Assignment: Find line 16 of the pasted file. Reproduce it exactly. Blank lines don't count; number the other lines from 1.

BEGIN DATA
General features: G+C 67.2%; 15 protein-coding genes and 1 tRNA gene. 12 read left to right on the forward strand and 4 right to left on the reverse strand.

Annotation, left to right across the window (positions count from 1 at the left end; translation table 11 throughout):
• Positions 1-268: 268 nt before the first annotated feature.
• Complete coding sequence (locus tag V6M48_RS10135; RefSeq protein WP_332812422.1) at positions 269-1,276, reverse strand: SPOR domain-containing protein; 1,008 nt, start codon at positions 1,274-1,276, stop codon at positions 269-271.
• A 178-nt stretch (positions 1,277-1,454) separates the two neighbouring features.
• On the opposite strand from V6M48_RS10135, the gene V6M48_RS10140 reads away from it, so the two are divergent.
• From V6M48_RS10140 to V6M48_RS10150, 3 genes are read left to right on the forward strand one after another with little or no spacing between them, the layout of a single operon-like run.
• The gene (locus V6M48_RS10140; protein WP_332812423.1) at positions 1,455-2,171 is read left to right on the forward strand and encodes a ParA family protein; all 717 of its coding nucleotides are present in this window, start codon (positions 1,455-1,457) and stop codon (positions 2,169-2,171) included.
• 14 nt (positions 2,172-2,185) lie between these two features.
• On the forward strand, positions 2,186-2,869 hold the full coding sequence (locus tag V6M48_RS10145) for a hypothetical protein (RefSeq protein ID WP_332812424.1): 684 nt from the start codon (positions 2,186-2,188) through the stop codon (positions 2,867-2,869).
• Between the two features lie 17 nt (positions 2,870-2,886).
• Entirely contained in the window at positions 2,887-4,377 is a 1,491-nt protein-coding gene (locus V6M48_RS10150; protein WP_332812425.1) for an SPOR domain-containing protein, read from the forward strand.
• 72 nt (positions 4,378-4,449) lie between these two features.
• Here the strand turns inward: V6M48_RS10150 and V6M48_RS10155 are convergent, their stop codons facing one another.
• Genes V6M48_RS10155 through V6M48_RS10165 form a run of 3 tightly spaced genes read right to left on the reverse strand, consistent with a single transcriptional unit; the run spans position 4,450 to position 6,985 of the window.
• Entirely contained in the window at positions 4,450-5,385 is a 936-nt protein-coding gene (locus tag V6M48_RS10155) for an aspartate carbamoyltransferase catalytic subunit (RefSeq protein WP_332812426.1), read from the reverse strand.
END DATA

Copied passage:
• Entirely contained in the window at positions 4,450-5,385 is a 936-nt protein-coding gene (locus tag V6M48_RS10155) for an aspartate carbamoyltransferase catalytic subunit (RefSeq protein WP_332812426.1), read from the reverse strand.